There is no ceiling on Mitchell Robinson’s game, but the New York Knicks big man will face new challenges in year two.
The New York Knicks have something special in Mitchell Robinson. That fact was readily apparent down the stretch of the 2018-19 season. He is already one of the elite rim protectors in the game and although his offensive game is limited, he’s one of the best lob threats in the league.
He can play the same role that Rudy Gobert fills for the Utah Jazz. The Frenchman is a defensive anchor and a constant threat in the pick-and-roll on offense.
Floating a Rudy Gobert comparison may seem premature for Robinson, but it’s not as wild as it sounds. In his final 38 games of the season, Robinson averaged 9.3 points, 8.3 rebounds, and 2.9 blocks per game. The lanky Louisianan had a ridiculous 29-game streak of blocking at least two shots during the second half of the season.
During his rookie season, Robinson was able to sneak up on everyone. He was a second-round unknown who was originally expected to spend a significant amount of time in the G League. But he quickly earned his keep with the Knicks and garnered consistent minutes off the bench.
In year two, Robinson will be starting games and that presents a challenge for the 7-footer. His strengths will be tested and he won’t have the luxury of taking anyone by surprise.
Aggressiveness is a huge reason for Robinson’s shot-blocking prowess. He blocked 22 three-pointers last season which is downright ridiculous for a center.
But learning how to manage that aggressiveness is going to be key for Robinson in year two. The other 29 teams will look to exploit his aggressiveness and goad the young center into early foul trouble.
During his rookie season, Robinson fouled out eight times. It’s going to be even tougher to avoid foul trouble as a starter. The big men are better at drawing fouls and the guards will know Robinson loves to fly out at shooters. Expect way more pump fakes from shooters on the perimeter.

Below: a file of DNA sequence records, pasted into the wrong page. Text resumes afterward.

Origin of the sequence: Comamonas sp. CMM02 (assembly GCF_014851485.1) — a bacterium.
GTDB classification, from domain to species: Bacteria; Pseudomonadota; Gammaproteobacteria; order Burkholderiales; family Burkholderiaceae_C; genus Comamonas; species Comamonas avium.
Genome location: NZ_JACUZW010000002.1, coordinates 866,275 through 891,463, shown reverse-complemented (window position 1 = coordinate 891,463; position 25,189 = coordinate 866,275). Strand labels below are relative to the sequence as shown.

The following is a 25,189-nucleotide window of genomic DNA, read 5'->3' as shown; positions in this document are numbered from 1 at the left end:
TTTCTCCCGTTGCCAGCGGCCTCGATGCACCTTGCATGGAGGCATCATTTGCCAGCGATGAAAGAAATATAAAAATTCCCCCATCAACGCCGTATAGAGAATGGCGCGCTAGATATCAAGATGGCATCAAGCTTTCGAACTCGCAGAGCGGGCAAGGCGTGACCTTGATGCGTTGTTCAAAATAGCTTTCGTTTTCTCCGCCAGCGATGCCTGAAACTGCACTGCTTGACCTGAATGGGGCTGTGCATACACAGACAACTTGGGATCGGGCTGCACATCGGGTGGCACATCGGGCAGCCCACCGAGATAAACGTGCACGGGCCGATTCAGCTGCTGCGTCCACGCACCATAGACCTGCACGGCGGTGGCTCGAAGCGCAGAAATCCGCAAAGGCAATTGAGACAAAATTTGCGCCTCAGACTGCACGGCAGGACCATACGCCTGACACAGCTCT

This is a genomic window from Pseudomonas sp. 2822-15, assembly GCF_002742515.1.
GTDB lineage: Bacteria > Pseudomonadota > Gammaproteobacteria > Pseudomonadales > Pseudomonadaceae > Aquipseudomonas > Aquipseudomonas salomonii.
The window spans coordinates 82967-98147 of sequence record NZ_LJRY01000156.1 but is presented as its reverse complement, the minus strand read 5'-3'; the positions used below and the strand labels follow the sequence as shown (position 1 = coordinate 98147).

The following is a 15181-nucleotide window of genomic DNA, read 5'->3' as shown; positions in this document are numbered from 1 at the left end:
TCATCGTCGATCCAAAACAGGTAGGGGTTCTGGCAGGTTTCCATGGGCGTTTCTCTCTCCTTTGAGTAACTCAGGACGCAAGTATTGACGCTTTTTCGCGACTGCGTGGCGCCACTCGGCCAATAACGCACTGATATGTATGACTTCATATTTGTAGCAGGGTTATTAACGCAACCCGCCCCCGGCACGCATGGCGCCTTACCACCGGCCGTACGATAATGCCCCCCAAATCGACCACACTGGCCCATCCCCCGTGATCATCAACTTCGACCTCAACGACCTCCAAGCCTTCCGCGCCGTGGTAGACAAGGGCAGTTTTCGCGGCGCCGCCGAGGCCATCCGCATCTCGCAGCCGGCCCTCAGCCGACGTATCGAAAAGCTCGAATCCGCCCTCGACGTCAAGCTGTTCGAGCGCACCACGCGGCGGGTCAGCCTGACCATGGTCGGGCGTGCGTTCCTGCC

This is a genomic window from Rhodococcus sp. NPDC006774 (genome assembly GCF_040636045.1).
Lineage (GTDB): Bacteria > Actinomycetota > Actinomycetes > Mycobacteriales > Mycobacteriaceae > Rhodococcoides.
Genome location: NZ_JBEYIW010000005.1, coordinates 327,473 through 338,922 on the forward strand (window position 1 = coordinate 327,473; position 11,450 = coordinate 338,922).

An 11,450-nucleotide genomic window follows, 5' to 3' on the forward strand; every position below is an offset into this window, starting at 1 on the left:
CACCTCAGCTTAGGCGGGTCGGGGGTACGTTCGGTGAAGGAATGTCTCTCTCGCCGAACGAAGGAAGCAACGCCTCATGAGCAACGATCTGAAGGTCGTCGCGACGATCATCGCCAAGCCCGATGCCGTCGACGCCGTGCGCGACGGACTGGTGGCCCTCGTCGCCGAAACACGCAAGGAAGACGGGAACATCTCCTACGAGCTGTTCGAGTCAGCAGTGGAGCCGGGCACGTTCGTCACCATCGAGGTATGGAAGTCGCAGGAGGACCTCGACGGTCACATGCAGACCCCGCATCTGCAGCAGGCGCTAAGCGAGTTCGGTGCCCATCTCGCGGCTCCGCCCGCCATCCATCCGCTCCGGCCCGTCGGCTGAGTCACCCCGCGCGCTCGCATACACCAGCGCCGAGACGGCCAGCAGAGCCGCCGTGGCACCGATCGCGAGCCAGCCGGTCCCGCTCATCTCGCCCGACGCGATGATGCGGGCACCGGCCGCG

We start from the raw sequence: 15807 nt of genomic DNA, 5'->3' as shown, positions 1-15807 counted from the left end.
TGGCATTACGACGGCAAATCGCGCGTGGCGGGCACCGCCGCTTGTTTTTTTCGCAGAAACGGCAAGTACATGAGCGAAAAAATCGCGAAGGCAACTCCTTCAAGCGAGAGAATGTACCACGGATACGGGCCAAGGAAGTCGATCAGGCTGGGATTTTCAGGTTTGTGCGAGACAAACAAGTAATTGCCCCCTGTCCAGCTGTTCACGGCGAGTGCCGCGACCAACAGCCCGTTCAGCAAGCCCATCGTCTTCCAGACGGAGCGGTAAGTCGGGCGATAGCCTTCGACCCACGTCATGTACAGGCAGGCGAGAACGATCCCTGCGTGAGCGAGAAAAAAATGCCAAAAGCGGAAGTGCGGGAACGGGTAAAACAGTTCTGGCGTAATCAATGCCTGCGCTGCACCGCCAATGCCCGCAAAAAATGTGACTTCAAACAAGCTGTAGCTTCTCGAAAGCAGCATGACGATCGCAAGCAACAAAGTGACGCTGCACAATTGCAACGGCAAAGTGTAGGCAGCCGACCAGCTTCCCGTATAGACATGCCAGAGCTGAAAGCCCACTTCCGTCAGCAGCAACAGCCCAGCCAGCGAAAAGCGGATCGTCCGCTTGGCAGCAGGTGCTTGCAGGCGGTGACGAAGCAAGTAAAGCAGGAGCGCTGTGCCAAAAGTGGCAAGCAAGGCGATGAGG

Constant Lob Threat
Robinson’s bread-and-butter on offense is quite simple. Put him in the high pick-and-roll and let him fly towards the rim for lobs. He doesn’t have a whole lot in his bag at the moment, but he already has undeniable gravity on the offensive end.
As the roll man in pick-and-rolls last season, Robinson posted ridiculous numbers. He scored 1.46 points per possession which was good for 98.6th percentile for that specific play type. Again, things will be different for Robinson when he’s facing starters, but those numbers are encouraging.
That being said, running the pick-and-roll will be different with the new personnel. The starting backcourt could very well be Dennis Smith Jr. and RJ Barrett. Both have questionable jump shots at this point in their careers. Smith shoots threes at 31.6% for his career and Barrett shot 30.8% from downtown at Duke.
Both Smith and Barrett can facilitate out of the pick-and-roll, but if teams are comfortable going underneath screens, that will muddy things up for Robinson in the paint.
Moreover, Julius Randle will be Robinson’s running mate in the frontcourt next season. The fit between Randle and Robinson is a bit wonky. Randle is good with the ball in his hands and he can bully his opponents with brute physicality.
Although Randle shot a respectable 34.4% from deep last season, teams will have no qualms about sagging off him to protect the paint. That—along with the questionable shooting in the backcourt—could clog the lane for Robinson.
But with all this said, the Knicks were 28th in the NBA in three-point percentage last season and it didn’t slow down the high-flying Robinson. The personnel fit might not look perfect, but that doesn’t mean it won’t work.
Entering the starting lineup is a challenge in itself. Savvy veterans will look to exploit his aggressiveness as a shot-blocker and how he fits alongside his new teammates is to be determined.
Progression is rarely linear. Offseason comparisons to Rudy Gobert are fun, but it would be unwise to expect Robinson to fully reach his potential in year two. He is an elite shot-blocker and a dynamic threat in the pick-and-roll, but both of those strengths will be tested in year two.